The Wedding Album – DIY Or Leave It To The Photographer?

The Wedding Album – DIY Or Leave It To The Photographer?

So that’s it. The big day is over, married life lays ahead. Those months (and possibly years) of planning your wedding have come to fruition and culminated in a fantastic day that you’ll most certainly want to remember forever.

The wedding photos, and more specifically, your wedding albums will be the medium through which you, your kids and grandkids re-live the day for many years to come. So making sure you get the album right – and getting the right album – is absolutely essential.

Essentially, there are two ways to deal with your album: you can leave it to your photographer, or alternatively you can get the (high quality) photos and organise it yourself. There are potential pros and cons of both avenues, but depending on your point of view you might find that one approach outweighs the other. To help you decide here’s a summary of each avenue, with the main benefits:

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Your Photographer Takes Care Of The Album(s)

Photographers generally retain the rights to the photos that they take, and many won’t automatically give you high resolution copies. They will often prefer to organise the albums on your behalf, and when that’s the case they’ll normally offer a package to include the photography plus one or more albums. If you do want the high quality photos you may have to pay extra for them, or strike some sort of deal, as you’ll need high the resolution images to make a good quality album.

Potential Advantages:

  • Once you’ve chosen your favourite photos then the photographer deals with everything – very little extra time, hassle or work for you
  • You should be able to see sample albums, and possibly a wider choice / higher quality than you can find on your own, as many good album companies will only deal with professional photographers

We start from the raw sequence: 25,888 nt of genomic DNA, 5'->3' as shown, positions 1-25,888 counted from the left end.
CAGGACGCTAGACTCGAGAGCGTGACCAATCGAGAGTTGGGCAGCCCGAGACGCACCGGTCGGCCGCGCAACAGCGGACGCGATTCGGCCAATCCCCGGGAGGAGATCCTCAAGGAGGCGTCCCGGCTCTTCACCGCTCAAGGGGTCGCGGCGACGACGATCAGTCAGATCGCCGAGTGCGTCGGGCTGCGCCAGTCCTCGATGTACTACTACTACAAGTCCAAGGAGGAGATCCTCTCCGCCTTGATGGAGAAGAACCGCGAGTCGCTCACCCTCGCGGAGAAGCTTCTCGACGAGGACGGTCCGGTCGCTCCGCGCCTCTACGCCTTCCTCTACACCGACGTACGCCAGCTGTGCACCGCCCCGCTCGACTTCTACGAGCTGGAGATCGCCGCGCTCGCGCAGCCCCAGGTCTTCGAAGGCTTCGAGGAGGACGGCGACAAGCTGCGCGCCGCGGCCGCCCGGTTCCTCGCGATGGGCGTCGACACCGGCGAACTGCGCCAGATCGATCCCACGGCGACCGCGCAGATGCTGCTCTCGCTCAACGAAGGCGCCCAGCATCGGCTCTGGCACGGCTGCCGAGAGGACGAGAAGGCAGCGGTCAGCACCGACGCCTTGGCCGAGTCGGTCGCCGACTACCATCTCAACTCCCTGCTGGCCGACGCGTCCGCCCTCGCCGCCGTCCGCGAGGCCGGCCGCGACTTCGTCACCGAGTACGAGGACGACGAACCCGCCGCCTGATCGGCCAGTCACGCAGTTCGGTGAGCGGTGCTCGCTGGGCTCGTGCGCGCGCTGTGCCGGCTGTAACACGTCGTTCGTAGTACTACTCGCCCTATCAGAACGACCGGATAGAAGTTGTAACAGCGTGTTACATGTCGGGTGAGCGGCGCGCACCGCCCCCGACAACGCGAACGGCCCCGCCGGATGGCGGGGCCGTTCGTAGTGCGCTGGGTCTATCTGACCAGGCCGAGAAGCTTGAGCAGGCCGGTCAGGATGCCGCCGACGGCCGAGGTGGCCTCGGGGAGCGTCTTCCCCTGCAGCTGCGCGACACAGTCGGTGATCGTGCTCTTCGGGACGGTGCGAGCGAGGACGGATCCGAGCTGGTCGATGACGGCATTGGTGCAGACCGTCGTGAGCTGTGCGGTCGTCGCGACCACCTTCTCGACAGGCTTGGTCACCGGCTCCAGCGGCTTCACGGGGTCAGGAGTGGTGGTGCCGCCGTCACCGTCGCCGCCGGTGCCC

• The photographer probably has an established relationship with album suppliers, so they may get trade prices, and they can deal with any issues that arise
  • The photographer can use their experience and expertise to ensure everything is correct before printing, and that the photos are looking their best (including ‘post production’ work)
  • Extra support if something goes wrong

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Getting The Album(s) Done Yourself

As mentioned above, you’ll need the high quality images from the photographer. It’s unlikely that a photographer would flatly refuse to give them to you, but it’s always best to approach the subject before you’ve signed on the dotted line – then you know where you stand, and if you’re able to get a copy of the high res images then you’re free to do what you want with them.

Potential Advantages:

  • The ability to shop around further to get exactly the album that you want
  • No ‘loaded’ pricing by the photographer, so the equivalent albums might be cheaper
  • You’ll probably have more control over the process as you will be dealing directly with the album company
  • A good album company should calibrate the photos for colour and brightness to ensure optimal print quality, which may offset the need for post-production work (and you may be able to persuade your photographer to do any post production if need be)
  • You’re working to your own timescales, and as there’s no ‘middle man’ things can often get done more quickly
  • There may be special offers that you can take advantage of, referral schemes etc


Some album companies like Photo Productions supply photographers, but have also opened up their service to the wider public. They provide an in-house design service, along with professional quality photobooks. So if you prefer to get the albums done yourself then at least you’re no longer stuck with those low-rent, design-it-yourself photobooks that seem to be two-a-penny these days.

Best of luck!

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About the author

I am a seasoned photographer with over 12 years experience in wedding and fashion photography. I am lucky to have travelled far and wide to clients, colleagues and friends' weddings over the past years. I love nature, outdoor life, animals, films and fashion.

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